"Idol" has Mariah, a small-town bus and questions


OK, I'm still not a fan of superstars as judges. Unless they're all Blake Shelton (which would be a good thing), they spend too much time censoring themselves and worrying about what people will think.

Still, I have to admit "American Idol" hit the jackpot with Mariah Carey. Here's the story I sent to papers:

By MIKE HUGHES

“American Idol” now has its new
superstar judge (Mariah Carey) and its wider net to find stars.
Still, that's no guarantee that it – or Fox – will soar anew in
the ratings.

Kevin Reilly, the Fox program chief,
announced Monday that Carey will be a judge for the show, which
returns in January. Carey – talking ultra-briefly to reporters via
speaker phone – confirmed that.

“I'm so excited to be joining
'Idol,'” she said. “I can't wait to get started.”

Fox also is expanding the “Idol”
search, with details coming to www.americanidol.com:

– A “Small Town Audition Bus Tour”
that will go through 10 towns, mostly in the Heartland – Iowa,
Idaho, Kansas, Missouri, Montana and Wyoming – plus Clarksdale,
Miss.

– The return of Online auditions.

– Adding a new Online factor, in
which other people can nominate someone.

That still leaves questions. Reilly
didn't guarantee that Randy Jackson will be back, but implied that
it's likely. He's Carey's co-manager, he said, and “Randy was very
instrumental in getting the deal.

Earlier in the day, “Idol” producer
Nigel Lythgoe said he isn't positive that he'll be back or that
Jennifer Lopez will be gone. “She said she's 99 percent sure ….
Who says '99 percent.'”

Reilly promptly quashed that. It's “100
percent” that Lopez and Steven Tyler have left “Idol,” he said.

Those two started the trend toward
major music stars bcoming judges. This fall, Reilly insisted, “X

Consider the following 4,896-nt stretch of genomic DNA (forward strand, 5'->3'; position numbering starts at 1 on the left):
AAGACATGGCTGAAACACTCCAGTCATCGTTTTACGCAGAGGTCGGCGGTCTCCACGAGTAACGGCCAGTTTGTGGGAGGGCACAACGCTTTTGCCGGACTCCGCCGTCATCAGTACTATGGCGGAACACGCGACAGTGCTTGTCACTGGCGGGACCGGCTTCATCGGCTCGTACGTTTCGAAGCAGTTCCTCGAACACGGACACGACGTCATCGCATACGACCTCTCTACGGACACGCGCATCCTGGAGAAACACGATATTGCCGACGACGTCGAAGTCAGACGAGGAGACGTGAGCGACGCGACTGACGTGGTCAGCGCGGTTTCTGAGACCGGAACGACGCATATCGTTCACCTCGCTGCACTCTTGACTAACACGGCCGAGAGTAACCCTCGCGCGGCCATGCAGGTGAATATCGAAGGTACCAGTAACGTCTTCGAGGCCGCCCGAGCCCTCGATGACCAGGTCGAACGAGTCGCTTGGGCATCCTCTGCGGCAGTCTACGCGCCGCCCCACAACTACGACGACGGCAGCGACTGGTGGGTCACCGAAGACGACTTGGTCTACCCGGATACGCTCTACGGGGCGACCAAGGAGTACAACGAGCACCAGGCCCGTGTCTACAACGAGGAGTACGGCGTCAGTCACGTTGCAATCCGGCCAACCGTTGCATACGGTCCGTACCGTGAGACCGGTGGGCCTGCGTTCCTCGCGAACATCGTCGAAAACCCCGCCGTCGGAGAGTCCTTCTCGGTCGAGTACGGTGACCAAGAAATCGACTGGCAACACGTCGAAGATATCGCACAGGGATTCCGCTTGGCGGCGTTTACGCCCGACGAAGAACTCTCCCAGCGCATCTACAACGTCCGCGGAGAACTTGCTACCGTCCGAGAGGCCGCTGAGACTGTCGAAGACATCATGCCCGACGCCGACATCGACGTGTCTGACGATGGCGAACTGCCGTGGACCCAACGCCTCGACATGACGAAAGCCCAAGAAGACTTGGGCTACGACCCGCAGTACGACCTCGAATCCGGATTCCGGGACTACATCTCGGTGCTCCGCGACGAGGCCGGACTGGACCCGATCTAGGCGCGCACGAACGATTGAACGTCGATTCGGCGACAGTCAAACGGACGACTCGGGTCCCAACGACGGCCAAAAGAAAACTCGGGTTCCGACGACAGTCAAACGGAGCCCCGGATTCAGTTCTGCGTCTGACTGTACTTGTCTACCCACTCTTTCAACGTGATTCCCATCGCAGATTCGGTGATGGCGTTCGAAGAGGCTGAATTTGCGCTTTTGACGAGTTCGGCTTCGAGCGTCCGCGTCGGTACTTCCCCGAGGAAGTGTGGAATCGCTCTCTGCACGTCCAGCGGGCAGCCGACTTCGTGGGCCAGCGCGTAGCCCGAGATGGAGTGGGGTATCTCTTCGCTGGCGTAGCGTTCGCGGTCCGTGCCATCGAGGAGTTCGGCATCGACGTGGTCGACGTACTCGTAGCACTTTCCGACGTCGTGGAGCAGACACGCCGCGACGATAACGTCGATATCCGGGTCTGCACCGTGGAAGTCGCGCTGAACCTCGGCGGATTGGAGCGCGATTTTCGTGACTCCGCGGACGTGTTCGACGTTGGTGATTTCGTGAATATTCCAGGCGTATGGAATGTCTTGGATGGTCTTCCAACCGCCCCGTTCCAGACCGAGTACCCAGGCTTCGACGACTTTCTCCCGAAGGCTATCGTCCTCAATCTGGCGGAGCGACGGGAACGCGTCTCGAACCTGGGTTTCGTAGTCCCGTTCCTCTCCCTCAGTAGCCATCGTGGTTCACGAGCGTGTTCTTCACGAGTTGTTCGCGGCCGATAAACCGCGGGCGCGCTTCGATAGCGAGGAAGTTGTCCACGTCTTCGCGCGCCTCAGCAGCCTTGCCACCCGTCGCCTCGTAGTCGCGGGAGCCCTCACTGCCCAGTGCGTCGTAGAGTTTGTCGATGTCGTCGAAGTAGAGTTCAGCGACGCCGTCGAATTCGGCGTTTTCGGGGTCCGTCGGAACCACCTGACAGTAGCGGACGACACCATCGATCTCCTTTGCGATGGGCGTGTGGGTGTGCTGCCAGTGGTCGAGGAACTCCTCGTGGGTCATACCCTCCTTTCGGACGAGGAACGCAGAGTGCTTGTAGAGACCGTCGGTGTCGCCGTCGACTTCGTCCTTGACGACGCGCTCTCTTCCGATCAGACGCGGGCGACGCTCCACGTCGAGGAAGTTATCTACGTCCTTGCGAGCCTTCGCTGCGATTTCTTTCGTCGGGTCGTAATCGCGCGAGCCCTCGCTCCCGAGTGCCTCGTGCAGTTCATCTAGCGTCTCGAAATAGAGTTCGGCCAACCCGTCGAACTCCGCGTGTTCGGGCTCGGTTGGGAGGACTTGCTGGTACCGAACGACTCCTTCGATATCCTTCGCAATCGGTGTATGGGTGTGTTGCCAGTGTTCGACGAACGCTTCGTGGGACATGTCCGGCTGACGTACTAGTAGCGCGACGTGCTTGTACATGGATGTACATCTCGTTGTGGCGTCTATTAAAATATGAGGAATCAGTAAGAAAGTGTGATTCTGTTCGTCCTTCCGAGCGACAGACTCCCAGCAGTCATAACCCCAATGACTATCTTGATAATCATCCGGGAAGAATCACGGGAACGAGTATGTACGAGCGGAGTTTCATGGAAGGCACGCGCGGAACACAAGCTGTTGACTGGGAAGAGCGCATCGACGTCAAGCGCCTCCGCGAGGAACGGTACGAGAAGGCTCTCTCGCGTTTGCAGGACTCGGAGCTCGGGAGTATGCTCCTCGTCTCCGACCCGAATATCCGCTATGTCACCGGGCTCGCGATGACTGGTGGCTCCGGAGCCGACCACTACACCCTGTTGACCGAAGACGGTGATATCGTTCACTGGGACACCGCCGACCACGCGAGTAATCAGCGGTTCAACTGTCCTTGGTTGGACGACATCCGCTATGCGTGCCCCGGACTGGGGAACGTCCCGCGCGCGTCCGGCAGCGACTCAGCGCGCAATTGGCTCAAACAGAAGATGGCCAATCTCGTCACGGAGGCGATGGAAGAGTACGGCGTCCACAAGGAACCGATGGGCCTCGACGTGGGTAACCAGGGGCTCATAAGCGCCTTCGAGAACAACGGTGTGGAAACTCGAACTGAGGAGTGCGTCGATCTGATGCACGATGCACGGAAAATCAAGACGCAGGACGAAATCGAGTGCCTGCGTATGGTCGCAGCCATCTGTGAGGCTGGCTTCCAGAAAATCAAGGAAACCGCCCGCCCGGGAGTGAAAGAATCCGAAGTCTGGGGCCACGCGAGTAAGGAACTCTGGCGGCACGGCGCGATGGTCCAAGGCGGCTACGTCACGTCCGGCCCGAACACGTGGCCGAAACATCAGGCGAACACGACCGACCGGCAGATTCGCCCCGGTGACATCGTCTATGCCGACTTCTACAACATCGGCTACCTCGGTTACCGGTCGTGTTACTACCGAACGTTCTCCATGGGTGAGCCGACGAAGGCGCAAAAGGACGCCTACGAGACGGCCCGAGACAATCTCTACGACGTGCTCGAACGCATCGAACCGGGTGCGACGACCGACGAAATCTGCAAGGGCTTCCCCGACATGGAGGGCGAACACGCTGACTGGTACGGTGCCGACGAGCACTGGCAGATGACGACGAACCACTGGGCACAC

Factor” fans “will be surprised how feisty” Britney Spears is
and will be pleased with Demi Lovato. “She took on Simon (Cowell,
the producer and chief judge) the first day.”

Still, ratings slow as copies,
including NBC's “The Voice,”arrive. On this year's “Idol,”
Reilly said, winner “Phil Phillips went to gold faster than any
artist in the history of the show,” but ratings were down.

For the new season, Fox will anchor
“Glee” firmly behind the “X Factor” and “Idol”results
shows on Thursdays, letting Tuesdays have a strong, four-comedy
line-up.

Still, “House” is gone, “Glee”
is splitting its stories between Ohio and New York; also, prime
challenger CBS has the Super Bowl. “We may not win the season this
year,” Reilly said. “We've been No. 1 for eight years.”

 

When the sci-fi world wobbles, just say "huh????"


A terrific show ended its run last week. Fortunately, a good one takes its place.

Gone is "Eureka," an oft-overlooked delight. However, "Warehouse 13" manages to have a similar sense of offbeat whimsy. After exploding its world (literally) at the end of last season, it returns with a dandy episode at 9 p.m. Monday (July 23). Here's the story I sent to papers:

By MIKE HUGHES

As “Warehouse 13” returns, Eddie
McClintock has an important function.

That can be summed up with one word,
plus punctuation: “Huh????”

The warehouse has artifacts of history
and myth. Its keepers seem to know it all; in the season-opener (an
explosion aftermath), discussion leaps from Magellan to Pandora, from
H.G. Welles to techno-talk.

During this, Pete Lattimer sometimes
stares in awed confusion. McClintock knows the feeling.

“There's a lot of Eddie in Pete,”
he said. “I love history, but the stuff they talk about is pretty
obscure.”

That's the fun of the show. The
warehouse is run by the wise Artie (Saul Rubinek). He hired computer
whiz Claudia (Allison Scagliotti), plus Myka (Joanne Kelly) and Pete.

Those last two are FBI agents, good in
any fight. Myka brings extra skills – “she seems to speak every
language known to man,” McClintock said; Pete reflects the
bewilderment of the viewers.

That's easy for McClintock to do. He's
a bright guy and a science-fiction fan, but other interests took away
from his time reading the classics. That included:

– Fun. “I spent a lot of time
drinking out of shoes” in college, he said.

– Sports. He grew up in Canton, Ohio,
home of the pro football Hall of Fame. As a kid, he met the greats;
in high school, he was a 165-pound outside linebacker (“I was
pretty fearless”) and wrestler.

The wrestling continued at Wright State
University, where he almost – until a final-seconds setback –
reached the nationals. Still, McClintock was able to occasionally
visit the rich history of the area – Wright Brothers, national Air
Force Museum, Wright-Patterson air base, even rumors of hidden UFO's.
All of that seems to reflect the“Warehouse 13” spirit.

McClintock was 30 before trying acting,
something he approaches with a linebacker's fearlessness. The 15
years since then have been busy, but most roles were rooted in
reality; now comes sci-fi fun.

“Sometimes, I can't believe it,” he